10 questions you need to ask in an exit interview

Employees leave. This is inevitable no matter how much investment you have put into your retention strategies. It is possible for you to convert this loss into an opportunity by making the best use of your exit interviews.

According to TalentMap, exit interview questions open windows that can bring clarity to issues that may have seemed insignificant. By gaining valuable feedback and finding out why you are losing your best employees, you will understand how to develop better retention strategies for the future.

Get the most out of your exit interviews by asking these 10 essential questions:

 

1.     Why are you leaving?

This question opens up the conversation and is broad enough to explore topics that may be unique to the individual employee’s circumstances. It also helps establish the push and pull factors that might have been at play in shaping the employee’s decision.

 

2. What makes your new position/organisation more attractive than your present job/organisation?

The answer to this question can help you uncover areas where your organisation is lacking compared to your competitors. This could unveil factors related to benefits, flexibility, culture or professional opportunities.

 

3. What could your manager or the organisation have done better?

The answer can present immediately actionable suggestions that you can put in place, especially if the same suggestions have been raised by several outgoing employees.

 

4. Were you comfortable speaking to your manager about work problems?

This allows you to gain insights into the relationship of the employee with his/her manager. Employee-managerrelationship is one of the most important aspects of positive employee engagement. According to Gallup, 75% of workers quit their bosses, not their jobs, and good communication is fundamental to a positive employee-manager relationship. It takes two hands to clap and good communication is dependent on both parties; however, if employees who report to the same manager have all indicated a communication problem, it could be time to bring in leadership training.

 

5. Would you recommend your friend to work here? Why or why not?

This question explores how the outgoing employee views the organisation. A positive response to this question is a sign of the employee enjoying his/her experience at the organisation. The employee’s answer could also uncover areas of concern such as company’s strategies, goals etc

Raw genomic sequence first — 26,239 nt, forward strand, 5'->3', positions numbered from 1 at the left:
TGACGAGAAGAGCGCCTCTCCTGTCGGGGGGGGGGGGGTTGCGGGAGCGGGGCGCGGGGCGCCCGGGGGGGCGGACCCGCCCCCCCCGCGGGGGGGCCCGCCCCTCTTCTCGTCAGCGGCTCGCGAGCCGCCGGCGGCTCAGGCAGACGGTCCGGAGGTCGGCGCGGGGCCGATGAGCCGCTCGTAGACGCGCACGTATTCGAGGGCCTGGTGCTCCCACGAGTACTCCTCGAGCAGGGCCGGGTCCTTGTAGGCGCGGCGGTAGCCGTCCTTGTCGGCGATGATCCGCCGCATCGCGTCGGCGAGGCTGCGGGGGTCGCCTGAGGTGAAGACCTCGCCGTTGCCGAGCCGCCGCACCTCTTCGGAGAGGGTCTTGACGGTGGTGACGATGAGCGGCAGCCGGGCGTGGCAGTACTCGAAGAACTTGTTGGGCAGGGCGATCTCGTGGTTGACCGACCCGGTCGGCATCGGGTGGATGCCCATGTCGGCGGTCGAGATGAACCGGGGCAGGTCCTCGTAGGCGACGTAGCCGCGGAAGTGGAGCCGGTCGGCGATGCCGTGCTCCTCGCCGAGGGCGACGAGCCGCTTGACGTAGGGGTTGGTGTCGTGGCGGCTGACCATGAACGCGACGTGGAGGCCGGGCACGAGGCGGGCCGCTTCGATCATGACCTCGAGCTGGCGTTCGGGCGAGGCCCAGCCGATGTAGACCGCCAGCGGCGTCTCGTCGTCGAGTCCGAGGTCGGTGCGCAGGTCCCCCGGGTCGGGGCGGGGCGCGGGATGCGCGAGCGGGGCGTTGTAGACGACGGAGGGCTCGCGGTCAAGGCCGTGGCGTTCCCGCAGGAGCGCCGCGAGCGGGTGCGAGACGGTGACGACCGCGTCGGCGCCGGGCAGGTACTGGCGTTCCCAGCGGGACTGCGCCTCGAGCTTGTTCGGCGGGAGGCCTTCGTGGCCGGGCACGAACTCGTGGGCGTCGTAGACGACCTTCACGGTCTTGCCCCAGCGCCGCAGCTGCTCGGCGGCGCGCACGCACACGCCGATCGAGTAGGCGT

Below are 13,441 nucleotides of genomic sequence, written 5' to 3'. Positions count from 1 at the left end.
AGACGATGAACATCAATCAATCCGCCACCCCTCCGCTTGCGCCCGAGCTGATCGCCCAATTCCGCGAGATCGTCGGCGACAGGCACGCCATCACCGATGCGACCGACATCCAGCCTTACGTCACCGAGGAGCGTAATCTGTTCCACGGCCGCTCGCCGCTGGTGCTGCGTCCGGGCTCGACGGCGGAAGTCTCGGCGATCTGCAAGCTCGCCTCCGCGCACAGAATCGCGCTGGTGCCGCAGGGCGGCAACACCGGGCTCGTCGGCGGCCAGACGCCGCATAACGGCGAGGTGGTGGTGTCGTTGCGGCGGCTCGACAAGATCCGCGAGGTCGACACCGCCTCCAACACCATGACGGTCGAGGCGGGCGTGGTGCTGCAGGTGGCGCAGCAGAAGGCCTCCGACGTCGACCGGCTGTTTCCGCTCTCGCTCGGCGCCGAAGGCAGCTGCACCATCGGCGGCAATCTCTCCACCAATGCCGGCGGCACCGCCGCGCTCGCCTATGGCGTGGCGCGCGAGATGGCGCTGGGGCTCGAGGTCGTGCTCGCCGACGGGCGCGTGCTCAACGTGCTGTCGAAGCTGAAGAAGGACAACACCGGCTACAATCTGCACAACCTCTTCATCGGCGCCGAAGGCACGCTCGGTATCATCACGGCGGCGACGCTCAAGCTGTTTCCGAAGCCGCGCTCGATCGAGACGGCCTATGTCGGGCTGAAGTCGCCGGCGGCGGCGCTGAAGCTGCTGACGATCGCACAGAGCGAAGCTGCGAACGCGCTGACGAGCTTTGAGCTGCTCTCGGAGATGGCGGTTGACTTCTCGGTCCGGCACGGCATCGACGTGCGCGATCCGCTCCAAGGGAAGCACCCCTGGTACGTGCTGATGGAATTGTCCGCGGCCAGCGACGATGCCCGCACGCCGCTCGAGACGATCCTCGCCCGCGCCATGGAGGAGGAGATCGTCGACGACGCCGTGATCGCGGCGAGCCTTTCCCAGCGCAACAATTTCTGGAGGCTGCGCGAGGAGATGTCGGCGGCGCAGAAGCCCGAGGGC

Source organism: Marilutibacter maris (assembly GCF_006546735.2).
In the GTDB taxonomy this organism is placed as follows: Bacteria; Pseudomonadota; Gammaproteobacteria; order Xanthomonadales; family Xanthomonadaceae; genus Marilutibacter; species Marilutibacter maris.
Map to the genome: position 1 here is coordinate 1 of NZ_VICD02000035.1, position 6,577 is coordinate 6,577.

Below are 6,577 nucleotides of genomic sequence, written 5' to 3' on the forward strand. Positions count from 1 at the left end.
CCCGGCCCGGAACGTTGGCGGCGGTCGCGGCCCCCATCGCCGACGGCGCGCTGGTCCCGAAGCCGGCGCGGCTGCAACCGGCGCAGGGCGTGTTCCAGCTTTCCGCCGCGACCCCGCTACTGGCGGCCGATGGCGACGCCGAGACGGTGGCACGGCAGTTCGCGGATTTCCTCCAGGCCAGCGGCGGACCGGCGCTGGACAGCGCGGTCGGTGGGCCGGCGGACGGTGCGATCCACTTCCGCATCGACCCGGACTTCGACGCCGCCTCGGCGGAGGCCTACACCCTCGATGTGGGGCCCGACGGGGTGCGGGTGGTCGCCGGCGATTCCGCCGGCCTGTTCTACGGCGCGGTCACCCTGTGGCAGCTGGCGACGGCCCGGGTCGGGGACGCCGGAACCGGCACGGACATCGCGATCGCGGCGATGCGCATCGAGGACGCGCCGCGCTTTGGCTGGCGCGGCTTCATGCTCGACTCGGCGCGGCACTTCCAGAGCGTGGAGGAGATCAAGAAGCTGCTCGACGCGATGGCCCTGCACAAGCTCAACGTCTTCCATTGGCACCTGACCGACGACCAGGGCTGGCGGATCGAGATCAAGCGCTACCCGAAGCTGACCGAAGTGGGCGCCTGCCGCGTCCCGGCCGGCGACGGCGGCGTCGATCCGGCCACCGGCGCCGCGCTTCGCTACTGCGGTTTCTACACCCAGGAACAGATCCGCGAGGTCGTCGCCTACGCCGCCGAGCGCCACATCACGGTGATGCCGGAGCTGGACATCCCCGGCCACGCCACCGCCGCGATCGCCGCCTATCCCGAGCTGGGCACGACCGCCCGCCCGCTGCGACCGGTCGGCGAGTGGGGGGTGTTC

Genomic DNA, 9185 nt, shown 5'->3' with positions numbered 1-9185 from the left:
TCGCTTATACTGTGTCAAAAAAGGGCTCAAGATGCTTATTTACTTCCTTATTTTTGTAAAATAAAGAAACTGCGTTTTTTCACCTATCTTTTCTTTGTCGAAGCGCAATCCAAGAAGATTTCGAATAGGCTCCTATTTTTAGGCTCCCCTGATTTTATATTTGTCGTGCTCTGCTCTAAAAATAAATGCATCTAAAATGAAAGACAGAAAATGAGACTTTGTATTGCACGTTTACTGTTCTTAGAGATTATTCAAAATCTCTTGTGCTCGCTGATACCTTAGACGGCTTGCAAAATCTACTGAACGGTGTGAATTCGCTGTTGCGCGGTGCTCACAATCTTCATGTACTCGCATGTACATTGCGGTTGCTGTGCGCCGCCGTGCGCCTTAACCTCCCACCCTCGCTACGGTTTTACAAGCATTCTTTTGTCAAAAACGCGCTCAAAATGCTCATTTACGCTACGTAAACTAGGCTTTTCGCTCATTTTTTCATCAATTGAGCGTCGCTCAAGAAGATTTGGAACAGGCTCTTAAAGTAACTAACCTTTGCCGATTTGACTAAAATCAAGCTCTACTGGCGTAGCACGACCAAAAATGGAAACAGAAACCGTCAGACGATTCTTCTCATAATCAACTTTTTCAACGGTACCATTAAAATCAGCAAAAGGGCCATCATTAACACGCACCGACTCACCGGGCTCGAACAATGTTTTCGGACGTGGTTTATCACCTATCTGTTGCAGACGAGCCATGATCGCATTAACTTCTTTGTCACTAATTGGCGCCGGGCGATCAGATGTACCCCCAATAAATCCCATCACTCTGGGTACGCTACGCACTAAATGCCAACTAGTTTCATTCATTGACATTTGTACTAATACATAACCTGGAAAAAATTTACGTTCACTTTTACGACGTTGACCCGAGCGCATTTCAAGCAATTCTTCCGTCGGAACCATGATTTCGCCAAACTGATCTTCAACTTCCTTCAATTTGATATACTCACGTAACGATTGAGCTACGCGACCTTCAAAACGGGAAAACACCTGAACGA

6. Did you feel that you had the right tools, resources and working conditions to be successful in your role?

If not, which areas could be improved? For employees to remain engaged, it is important for them to be given the right environment to do his/her job well. This question could uncover areas where a lack of support is provided by your organisation and will help you identify possible areas for improvement.

 

7. What was the best part of your job here?

It’s great to know what you are doing right. This will help you determine which investments are making a positive impact to your organisation and should be continued. 

 

8. Do you have any suggestion for improving the employee morale?

This question prompts the employee to share thoughts he/she may have. It could be the start of a winning idea!

 

9. Would you consider returning to this company if a position was made available in the future?

If the outgoing employee is one of your high potentials, you should keep the door to your organisation open. Having gained a fresh perspective (or even one at your competitor) would make him/her even more valuable for your organisation. By posing this question, you also implicitly acknowledge the employee’s contribution.

 

10. Any other concerns about the company you would like to share or anything you’d like to add?

This question addresses areas that have not been covered by previous questions.

 

Tips to make your exit interview even more productive

  • Have someone other than the employee’s direct manager to conduct the interview. This would help elicit the most honest and candid responses.
  • Always end the exit interview on a positive note and wish the employee well in his/her new endeavours.
  • After the interview, the interviewer should document the responses. The information gained can be analysed with the responses provided by other employees. This would help the organisation monitor trends over time.
  • Issues that are flagged out from the exit interview should be acted upon and monitored, especially if they are a common theme among outgoing employees.

 

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Fengting Lee

Marketing and Communications Lead, APAC

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